US judge temporarily blocks Microsoft’s acquisition of Activision

WASHINGTON, June 13 (Reuters) – A U.S. judge late on Tuesday granted a Federal Trade Commission (FTC) request to temporarily block Microsoft Corp’s ( MSFT.O ) takeover of video game maker Activision Blizzard ( ATVI.O ) and set up a further hearing. week.

U.S. District Judge Edward Davila has scheduled a two-day evidentiary hearing on the FTC’s request for a preliminary injunction for June 22-23 in San Francisco. Without the court order, Microsoft could have closed the $69 billion deal as early as Friday.

The FTC, which enforces antitrust laws, asked an administrative judge to block the transaction in early December. An evidentiary hearing in the administrative action is scheduled to begin on August 2.

Based on a hearing in late June, a federal court will decide whether a preliminary injunction — which will last during an administrative review of the case — is necessary. The FTC sought a temporary injunction on Monday.

Davila said Tuesday’s temporary injunction is “necessary to maintain the status quo while the complaint is pending (and) preserve this court’s ability to order effective relief if the preliminary injunction is determined and the FTC’s ability to obtain an effective permanent remedy if it prevails in the pending administrative proceedings.” “

Microsoft and Activision have until June 16 to submit legal arguments challenging the preliminary injunction; The FTC is due to respond on June 20.

Activision declined to comment Tuesday, saying the FTC’s decision to seek a federal court order on Monday was “a welcome update and one that speeds up the legal process.”

Activision Blizzard’s games characters show the Microsoft logo in this illustration taken on January 18, 2022. REUTERS/Dado Ruvic/Illustration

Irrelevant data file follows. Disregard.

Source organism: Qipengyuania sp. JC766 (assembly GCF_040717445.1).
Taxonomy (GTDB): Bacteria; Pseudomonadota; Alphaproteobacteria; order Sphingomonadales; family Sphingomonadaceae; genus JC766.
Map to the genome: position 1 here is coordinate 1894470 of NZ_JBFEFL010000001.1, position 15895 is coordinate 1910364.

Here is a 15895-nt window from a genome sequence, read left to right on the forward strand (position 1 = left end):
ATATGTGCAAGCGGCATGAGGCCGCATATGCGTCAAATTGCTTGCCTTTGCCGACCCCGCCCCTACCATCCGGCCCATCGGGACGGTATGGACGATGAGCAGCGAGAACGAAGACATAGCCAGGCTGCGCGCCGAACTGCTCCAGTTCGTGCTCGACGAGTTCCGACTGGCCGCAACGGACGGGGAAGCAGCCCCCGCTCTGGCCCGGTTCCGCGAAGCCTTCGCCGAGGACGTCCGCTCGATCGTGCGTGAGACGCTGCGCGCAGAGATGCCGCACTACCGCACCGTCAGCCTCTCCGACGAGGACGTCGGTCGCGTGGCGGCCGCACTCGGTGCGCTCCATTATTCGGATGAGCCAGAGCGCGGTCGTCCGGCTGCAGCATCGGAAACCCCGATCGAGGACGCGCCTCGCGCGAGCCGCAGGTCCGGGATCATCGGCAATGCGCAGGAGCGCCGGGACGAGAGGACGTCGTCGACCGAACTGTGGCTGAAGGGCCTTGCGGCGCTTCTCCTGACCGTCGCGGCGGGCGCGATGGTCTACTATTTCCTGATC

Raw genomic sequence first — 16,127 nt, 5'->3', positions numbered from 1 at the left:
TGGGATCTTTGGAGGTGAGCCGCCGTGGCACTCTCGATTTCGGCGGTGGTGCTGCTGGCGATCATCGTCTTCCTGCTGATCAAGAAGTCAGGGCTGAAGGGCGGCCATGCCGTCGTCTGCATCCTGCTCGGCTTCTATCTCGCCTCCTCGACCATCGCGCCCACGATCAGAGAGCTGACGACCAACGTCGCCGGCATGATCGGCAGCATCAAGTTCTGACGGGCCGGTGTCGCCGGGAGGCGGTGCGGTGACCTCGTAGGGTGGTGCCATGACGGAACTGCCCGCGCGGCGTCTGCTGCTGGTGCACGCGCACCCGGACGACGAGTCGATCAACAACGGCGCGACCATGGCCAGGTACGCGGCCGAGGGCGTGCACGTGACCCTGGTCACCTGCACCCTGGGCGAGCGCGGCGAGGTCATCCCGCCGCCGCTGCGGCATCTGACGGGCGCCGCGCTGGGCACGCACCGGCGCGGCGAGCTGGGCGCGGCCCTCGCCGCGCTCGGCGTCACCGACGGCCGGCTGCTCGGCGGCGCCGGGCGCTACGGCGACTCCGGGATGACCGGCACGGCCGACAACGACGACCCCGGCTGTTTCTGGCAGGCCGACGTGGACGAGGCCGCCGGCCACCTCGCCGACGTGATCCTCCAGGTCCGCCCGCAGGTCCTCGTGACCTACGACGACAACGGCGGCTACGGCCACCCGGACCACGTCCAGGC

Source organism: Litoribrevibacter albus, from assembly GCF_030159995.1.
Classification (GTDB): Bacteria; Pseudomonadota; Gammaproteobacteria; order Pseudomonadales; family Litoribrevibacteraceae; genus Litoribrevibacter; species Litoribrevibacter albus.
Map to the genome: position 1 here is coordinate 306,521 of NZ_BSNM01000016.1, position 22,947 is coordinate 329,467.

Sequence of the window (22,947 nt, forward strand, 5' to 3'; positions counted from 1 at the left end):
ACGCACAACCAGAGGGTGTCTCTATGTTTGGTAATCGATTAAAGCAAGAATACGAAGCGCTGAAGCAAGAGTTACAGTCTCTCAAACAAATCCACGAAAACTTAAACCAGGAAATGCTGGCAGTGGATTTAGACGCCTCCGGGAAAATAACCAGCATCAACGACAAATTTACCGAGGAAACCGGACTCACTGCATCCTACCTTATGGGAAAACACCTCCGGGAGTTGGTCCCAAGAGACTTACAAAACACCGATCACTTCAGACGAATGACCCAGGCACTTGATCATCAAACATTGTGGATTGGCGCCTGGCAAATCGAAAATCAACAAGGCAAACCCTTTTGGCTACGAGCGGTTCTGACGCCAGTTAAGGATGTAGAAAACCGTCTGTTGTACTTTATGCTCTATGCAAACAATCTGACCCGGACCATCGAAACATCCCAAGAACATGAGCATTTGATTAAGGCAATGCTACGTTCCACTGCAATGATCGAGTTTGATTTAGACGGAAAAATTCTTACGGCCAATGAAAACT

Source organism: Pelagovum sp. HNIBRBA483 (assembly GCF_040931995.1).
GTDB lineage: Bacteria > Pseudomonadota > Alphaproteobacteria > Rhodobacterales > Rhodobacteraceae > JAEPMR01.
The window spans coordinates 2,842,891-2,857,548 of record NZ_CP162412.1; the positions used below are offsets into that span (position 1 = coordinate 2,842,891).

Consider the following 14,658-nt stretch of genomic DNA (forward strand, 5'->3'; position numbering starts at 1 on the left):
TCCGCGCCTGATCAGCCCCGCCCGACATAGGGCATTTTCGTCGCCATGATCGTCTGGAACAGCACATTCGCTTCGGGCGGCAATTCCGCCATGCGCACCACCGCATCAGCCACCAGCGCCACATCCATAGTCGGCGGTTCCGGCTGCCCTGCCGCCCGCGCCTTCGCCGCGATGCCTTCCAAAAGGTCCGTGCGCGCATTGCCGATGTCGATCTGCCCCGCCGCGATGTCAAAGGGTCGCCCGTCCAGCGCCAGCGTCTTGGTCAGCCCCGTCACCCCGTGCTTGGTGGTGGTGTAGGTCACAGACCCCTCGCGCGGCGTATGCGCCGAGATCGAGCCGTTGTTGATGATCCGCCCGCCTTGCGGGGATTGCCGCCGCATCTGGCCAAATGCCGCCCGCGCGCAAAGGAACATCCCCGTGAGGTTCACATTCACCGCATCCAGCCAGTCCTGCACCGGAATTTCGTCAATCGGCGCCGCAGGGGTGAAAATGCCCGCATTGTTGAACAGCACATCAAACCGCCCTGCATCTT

Microsoft said on Tuesday that “speeding up the legal process in the US will ultimately bring more choice and competition to the gaming market. A temporary injunction would make sense until we get a decision from the court, which is moving quickly.”

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The FTC declined to comment.

Davila said the closure stay will remain in place for at least five days until the court rules on the preliminary injunction request.

The FTC argued that the transaction would give Microsoft’s video game console Xbox exclusive access to Activision games, leaving Nintendo’s ( 7974.T ) consoles and Sony Group Corp’s ( 6758.T ) PlayStation out in the cold.

Microsoft’s bid to acquire the “Call of Duty” video game maker was approved by the European Union in May, but British competition authorities blocked the acquisition in April.

Microsoft has said the deal will benefit gamers and gaming companies alike, and has offered to sign a legally binding consent decree with the FTC to offer “Call of Duty” games to rivals including Sony for a decade.

The case reflects the muscular approach to antitrust enforcement taken by US President Joe Biden’s administration.

David Shepherdson reports; Editing: Muralikumar Anantharaman, Leslie Adler and Jerry Doyle

Our Standards: Thomson Reuters Trust Principles.

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